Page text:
Learn to Hunt
Report Your Harvest
Current Fishing Report
Taking Kids Fishing
Iowa's natural resources plates include the state bird and flower, pheasant, eagle, buck and a Brook trout. Support conservation in Iowa by buying a natural resource plate for your vehicle.
Natural Resource Plates
Experience Iowa's natural beauty and all the fun our state parks offer. Make your online reservation for state park cabins, camping sites, shelters and lodges.
Support conservation in Iowa by buying a natural resource plate for your vehicle.
Natural Resource Plates
Iowa DNR Customer Service
Mon - Fri, 8:00am - 4:30pm CST
Submit Online Inquiry
Information / Records Requests
Contact Information by County
Press/Media inquiries: PIO@dnr.iowa.gov
The Iowa DNR will be working with hunters again this gun season to collect deer tissue samples to test for chronic wasting disease. So far this year, tissue samples from eight individual deer are suspected positive for the always fatal disease.
Hunters interested in participating in the surveillance effort are encouraged to contact their local wildlife biologist to arrange for sample to be collected. If the sample quota has filled, the DNR will assist them in submitting their sample through the hunter submission system, in partnership with Iowa State University. Submitting a sample through the hunter submission system comes with a fee of $25.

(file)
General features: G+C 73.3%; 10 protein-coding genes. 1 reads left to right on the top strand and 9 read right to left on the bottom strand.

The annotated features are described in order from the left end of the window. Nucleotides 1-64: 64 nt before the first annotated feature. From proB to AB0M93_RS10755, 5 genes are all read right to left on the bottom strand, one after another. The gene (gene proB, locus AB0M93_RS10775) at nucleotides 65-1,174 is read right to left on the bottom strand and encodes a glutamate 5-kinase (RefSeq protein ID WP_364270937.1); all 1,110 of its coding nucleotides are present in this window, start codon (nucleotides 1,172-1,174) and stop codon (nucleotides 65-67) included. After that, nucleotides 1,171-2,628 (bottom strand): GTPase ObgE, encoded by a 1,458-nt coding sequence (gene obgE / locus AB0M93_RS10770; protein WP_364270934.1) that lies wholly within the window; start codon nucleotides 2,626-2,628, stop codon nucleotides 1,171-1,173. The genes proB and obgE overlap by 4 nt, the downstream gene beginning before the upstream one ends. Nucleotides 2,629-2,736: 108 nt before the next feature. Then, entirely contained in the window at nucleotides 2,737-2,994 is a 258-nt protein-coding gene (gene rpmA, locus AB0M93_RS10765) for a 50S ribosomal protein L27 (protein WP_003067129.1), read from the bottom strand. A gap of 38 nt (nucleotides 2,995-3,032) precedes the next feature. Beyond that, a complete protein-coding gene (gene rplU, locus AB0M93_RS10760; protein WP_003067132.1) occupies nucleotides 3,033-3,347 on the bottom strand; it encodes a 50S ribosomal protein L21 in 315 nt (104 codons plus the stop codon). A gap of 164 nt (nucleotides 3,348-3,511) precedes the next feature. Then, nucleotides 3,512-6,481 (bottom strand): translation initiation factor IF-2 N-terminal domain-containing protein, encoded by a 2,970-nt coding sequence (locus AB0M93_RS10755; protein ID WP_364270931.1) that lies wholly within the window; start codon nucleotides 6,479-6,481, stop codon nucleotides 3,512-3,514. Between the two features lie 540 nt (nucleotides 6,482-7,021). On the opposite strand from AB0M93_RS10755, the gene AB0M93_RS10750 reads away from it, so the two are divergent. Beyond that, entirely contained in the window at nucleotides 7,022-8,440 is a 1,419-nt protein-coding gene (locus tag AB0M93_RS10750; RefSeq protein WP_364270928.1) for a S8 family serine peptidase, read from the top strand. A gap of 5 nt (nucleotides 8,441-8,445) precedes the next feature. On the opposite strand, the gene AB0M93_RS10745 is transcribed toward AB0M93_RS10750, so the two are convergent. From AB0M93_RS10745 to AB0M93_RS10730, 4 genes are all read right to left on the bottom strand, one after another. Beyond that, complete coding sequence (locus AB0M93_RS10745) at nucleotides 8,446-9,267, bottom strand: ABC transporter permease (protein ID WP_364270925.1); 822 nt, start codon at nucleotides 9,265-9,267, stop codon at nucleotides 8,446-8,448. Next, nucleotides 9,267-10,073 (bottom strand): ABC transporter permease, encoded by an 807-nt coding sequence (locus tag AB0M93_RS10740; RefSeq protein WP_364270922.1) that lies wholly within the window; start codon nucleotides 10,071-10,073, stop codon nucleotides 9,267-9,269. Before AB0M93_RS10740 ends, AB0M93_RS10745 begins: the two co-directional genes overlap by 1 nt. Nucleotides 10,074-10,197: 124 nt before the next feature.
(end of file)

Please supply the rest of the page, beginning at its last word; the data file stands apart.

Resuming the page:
Chronic wasting disease has been found in 16 Iowa counties: Allamakee, Appanoose, Clayton, Decatur, Dubuque, Fayette, Fremont, Greene, Grundy, Jackson, Jasper, Lucas, Marshall, Wayne, Winneshiek and Woodbury.
If hunting in an area where chronic wasting disease has been found, hunters are encouraged to hold the deer meat separately until the test results are available. Hunters can check the results online at the Iowa CWD dashboard at www.iowadnr.gov/cwdresults.
“Hunters can either use their registration number or customer number to find the test results – both of which are contained on the tag,” Elliott said. “The only way to make informed decisions about consuming the venison you bring home is by getting your deer tested, and we try to make that very easy on hunters.”
If a hunter’s deer tests positive, the DNR will contact them to offer to collect the meat and any other parts of the animal for proper disposal.
Hunters in areas where the disease has been found need a plan for carcass disposal.
“We recommend a trash service or landfill that accepts deer carcasses, if that’s not possible, then we recommend leaving the deer carcass on the property where it was harvested. The idea is to avoid accidentally transporting the disease to a new area, and responsible carcass transport is the best way to prevent it,” he said.
The Iowa DNR is hosting a virtual public meeting on chronic wasting disease on Nov. 29, at 7 p.m., when staff will provide an update on the science of the disease, its status in Iowa, and current management efforts. There will be an opportunity to ask questions and staff will answer as many as time allows.
There is no cost to attend, but registration is required. Interested individuals can register through the link https://bit.ly/IowaDNR-CWD.